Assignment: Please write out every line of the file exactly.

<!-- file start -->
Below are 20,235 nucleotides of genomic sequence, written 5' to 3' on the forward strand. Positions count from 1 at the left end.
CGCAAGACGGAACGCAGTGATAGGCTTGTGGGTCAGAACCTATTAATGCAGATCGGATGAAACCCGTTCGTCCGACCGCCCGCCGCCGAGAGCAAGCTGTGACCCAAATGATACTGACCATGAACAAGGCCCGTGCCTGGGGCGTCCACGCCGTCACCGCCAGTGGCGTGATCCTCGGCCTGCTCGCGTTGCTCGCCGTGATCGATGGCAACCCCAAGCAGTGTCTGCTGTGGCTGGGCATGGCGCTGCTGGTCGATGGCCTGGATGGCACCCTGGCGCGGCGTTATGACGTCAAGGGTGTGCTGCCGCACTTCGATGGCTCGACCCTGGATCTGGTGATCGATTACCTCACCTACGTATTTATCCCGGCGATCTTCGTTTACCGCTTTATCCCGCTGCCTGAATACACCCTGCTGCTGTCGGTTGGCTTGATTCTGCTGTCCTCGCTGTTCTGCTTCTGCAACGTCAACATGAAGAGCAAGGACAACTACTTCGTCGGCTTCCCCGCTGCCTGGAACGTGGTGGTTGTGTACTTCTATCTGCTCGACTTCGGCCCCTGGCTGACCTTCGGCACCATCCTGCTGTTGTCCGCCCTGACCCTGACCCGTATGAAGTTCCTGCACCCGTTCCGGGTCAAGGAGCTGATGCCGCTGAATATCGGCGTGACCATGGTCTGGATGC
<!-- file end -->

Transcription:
Below are 20,235 nucleotides of genomic sequence, written 5' to 3' on the forward strand. Positions count from 1 at the left end.
CGCAAGACGGAACGCAGTGATAGGCTTGTGGGTCAGAACCTATTAATGCAGATCGGATGAAACCCGTTCGTCCGACCGCCCGCCGCCGAGAGCAAGCTGTGACCCAAATGATACTGACCATGAACAAGGCCCGTGCCTGGGGCGTCCACGCCGTCACCGCCAGTGGCGTGATCCTCGGCCTGCTCGCGTTGCTCGCCGTGATCGATGGCAACCCCAAGCAGTGTCTGCTGTGGCTGGGCATGGCGCTGCTGGTCGATGGCCTGGATGGCACCCTGGCGCGGCGTTATGACGTCAAGGGTGTGCTGCCGCACTTCGATGGCTCGACCCTGGATCTGGTGATCGATTACCTCACCTACGTATTTATCCCGGCGATCTTCGTTTACCGCTTTATCCCGCTGCCTGAATACACCCTGCTGCTGTCGGTTGGCTTGATTCTGCTGTCCTCGCTGTTCTGCTTCTGCAACGTCAACATGAAGAGCAAGGACAACTACTTCGTCGGCTTCCCCGCTGCCTGGAACGTGGTGGTTGTGTACTTCTATCTGCTCGACTTCGGCCCCTGGCTGACCTTCGGCACCATCCTGCTGTTGTCCGCCCTGACCCTGACCCGTATGAAGTTCCTGCACCCGTTCCGGGTCAAGGAGCTGATGCCGCTGAATATCGGCGTGACCATGGTCTGGATGC